Some want merit-based aid bill added to casino legislation

Stephanie Kudrle

The criteria for receiving state financial aid frustrates University sophomore Megan Rowekamp.

“I get completely overlooked because my parents have a lot of assets tied up in their business,” she said.

Rowekamp has applied for financial aid every year but has only received loans. She said she would welcome a bill to provide merit-based scholarships from the state for students who excel in academics.

Such a bill could be added as an amendment to casino legislation, Rep. Lynda Boudreau, R-Faribault, said. The bill would tax revenue earned from nontribal gambling in the state and set it aside for financial aid.

Although some legislators were supportive of the bill, which would essentially expand gambling in Minnesota, others said funding for financial aid and casinos should not be mixed.

Boudreau, the bill’s author, said she added financial aid funding to her original bill about expanding gambling to nontribal casino licenses. The addition would reward students for their work and encourage them to stay in Minnesota.

Students could receive an average of $2,500 a year under the plan, she said. The bill is currently stalled in committee, but she said it could be added as an amendment to other legislation.

She said expanding gambling in the state to include nontribal casinos would bring in “much-needed” revenue for many areas of the state.

“It’s a revenue stream that keeps paying us,” Boudreau said. “Everybody wins.”

There are many state financial aid programs available to students, but none of them provides aid on a merit basis, said Phil Lewenstein, communications director for Minnesota Higher Education Services Office.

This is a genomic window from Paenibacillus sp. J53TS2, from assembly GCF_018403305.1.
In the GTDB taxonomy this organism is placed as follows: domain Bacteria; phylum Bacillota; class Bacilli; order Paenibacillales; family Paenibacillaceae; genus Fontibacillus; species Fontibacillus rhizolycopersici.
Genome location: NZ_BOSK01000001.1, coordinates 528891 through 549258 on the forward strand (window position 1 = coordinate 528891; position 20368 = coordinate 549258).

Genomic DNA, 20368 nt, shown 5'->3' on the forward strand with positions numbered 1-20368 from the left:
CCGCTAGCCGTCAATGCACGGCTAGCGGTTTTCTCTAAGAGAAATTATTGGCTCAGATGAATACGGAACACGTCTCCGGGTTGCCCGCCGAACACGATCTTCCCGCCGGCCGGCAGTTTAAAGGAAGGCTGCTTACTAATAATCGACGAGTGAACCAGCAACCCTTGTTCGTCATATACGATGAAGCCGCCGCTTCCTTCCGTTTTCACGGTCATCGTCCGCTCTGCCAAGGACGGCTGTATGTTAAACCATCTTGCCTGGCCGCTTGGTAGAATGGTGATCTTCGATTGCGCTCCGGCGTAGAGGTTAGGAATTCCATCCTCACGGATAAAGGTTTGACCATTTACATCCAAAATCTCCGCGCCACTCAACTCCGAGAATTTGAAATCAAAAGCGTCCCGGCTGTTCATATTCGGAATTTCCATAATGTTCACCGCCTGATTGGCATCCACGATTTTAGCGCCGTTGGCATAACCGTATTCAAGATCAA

Kris Wright, director of the Office of Student Finance, said to receive need-based aid, students have to meet certain criteria.

Typically, those with low incomes, little or no assets and siblings in school receive state financial aid, she said.

Wright said merit-based scholarships would serve a different group of students.

With tuition increases, she said, there is growing concern that middle-class students who do not qualify for need-based financial aid will not be able to afford college.

“In theory, it would provide more assistance to assure that high-quality students are able to attend school,” Wright said.

She said some students complain about the lack of merit-based aid.

But House Assistant Minority Leader Tony Sertich, DFL-Chisholm, said the Legislature should not tie together two unrelated issues, such as casinos and financial aid.

“It’s bad policy,” he said. “There are better ways to help students afford college than by doubling down on a casino

proposal.”

Sertich said he thought the financial aid addition was tacked onto the bill to gain votes.

In general, Sertich said he does not support any casino bills in the Legislature because they would take away from other tourism attractions in the state.

But House Speaker Steve Sviggum, R-Kenyon, said adding competitive gambling to the state’s casino industry would bring between $50 million and $500 million in revenue for the state every year.

“You could do a lot for higher education with $500 million,” he said.

Earmarking extra money to go toward higher education is good public policy, Sviggum said, because people can see where their money goes.

Legislators would also be more likely to support it, he said, and it is possible for a casino bill to pass in the House this session.